I made calls trying to discover options. I came up empty of anything that did not involve a potentially long waiting list. It was time for magic.
Magic came in the form of Julia. The grandmother of one of my sister’s students, Julia was as close to an angel as I have seen in the flesh. She immediately started coming over daily and after her first visit, my mom declared that she loved her - and that Julia made the best asparagus she had ever tasted. If you knew my mom, you would know that this meant no small thing. The first few days, the two women chatted, exchanged life stories, became friends. One had immigrated from France and one from Poland. Both strikingly beautiful in their own way. As the days passed, Julia’s role as a caretaker quickly began to emerge more and more. Not formally trained, she rose to whatever the days brought. With love and with grace, wearing subtly elegant clothing and smiling. When I met Julia, my mom was no longer talking a whole lot yet her mind remained as sharp as ours, if not more.
Somewhat paralyzed by a dog who threatened to bite me (and eventually did) and the years of tentativeness around a complicated relationship, I watched Julia love my mom the way I wished I could. A tender hand through her hair, a kiss on her forehead, a difficult trip to the bathroom. I believe that no one could have taken her place, in these last few days. She stayed right by her side, keeping a close eye even when hospice stepped in, at the very last minute.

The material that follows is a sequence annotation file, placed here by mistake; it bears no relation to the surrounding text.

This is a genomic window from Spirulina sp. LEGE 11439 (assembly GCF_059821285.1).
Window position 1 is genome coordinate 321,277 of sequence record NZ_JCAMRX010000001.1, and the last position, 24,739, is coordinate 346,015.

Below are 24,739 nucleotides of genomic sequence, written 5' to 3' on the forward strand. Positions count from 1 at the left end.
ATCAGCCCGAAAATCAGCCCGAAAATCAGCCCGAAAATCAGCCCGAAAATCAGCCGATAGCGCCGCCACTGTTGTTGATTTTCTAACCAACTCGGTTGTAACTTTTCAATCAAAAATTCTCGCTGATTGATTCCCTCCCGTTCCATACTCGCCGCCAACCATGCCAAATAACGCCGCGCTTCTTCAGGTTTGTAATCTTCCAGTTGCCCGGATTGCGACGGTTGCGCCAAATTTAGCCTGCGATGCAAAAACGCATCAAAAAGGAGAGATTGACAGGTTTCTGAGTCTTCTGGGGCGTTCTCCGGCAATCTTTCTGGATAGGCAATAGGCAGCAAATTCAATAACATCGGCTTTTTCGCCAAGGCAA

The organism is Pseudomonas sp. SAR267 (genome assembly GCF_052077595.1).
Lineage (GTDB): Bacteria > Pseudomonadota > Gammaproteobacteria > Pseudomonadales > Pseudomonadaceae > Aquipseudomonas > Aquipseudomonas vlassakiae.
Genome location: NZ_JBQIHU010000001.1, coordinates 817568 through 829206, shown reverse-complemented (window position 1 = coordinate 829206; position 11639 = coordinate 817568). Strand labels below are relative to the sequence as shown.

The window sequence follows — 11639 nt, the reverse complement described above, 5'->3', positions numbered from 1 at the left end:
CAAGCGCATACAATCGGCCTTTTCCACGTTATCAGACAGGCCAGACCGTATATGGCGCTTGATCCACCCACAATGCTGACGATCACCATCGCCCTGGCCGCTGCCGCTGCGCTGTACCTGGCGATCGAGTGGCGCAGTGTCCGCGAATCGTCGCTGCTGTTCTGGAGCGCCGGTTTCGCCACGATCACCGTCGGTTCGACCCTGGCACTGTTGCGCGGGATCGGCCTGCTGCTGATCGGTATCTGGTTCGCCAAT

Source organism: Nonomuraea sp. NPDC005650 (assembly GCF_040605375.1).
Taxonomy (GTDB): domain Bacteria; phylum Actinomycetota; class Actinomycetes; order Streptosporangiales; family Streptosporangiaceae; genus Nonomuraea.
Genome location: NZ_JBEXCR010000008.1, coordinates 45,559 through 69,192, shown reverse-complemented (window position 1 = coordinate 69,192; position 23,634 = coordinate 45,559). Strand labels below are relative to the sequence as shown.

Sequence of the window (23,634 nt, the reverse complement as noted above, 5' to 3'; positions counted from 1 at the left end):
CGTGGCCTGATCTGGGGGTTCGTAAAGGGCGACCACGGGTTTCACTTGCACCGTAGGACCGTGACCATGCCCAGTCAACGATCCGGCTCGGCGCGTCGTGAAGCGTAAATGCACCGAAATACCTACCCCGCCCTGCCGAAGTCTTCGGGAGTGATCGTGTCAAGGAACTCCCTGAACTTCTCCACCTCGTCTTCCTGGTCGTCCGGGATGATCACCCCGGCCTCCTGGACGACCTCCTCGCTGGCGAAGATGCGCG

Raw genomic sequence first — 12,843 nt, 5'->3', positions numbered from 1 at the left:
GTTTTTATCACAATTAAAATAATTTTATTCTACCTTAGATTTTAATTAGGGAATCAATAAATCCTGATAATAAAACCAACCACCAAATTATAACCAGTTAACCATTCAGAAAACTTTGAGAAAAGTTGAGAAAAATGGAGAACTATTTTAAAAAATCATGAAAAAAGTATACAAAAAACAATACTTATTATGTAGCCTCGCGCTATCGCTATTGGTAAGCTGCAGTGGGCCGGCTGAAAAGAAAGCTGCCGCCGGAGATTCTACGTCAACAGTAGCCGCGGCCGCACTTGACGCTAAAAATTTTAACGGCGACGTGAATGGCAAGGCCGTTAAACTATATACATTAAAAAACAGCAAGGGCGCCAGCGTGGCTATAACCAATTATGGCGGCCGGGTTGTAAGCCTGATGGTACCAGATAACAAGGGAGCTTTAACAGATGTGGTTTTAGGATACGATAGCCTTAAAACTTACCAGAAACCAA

One of the last words to pass my mom’s lips, on that Friday morning when she finally accepted to let go, was Julia’s name. When Julia arrived, an hour after my mom had left her body, she kneeled next to her and held her hand for a long, long time, stroking her hair.
In these very short and very long days, Julia became part of my heart family forever, whether we ever see one another again or not.
I am deeply grateful to the perfect Mandala that we get to create together.
And for the many ways that we can care for and inspire one another.
And because I need practice asking this: If my words inspired you, please tell me what it is that you are being inspired to you.
Today, I invite you to surrender to the seeming chaos, and to contemplate that maybe, maybe, we are just all weaving the most perfect Mandala, together.
Wishing you a lovely, lovely rest of the day.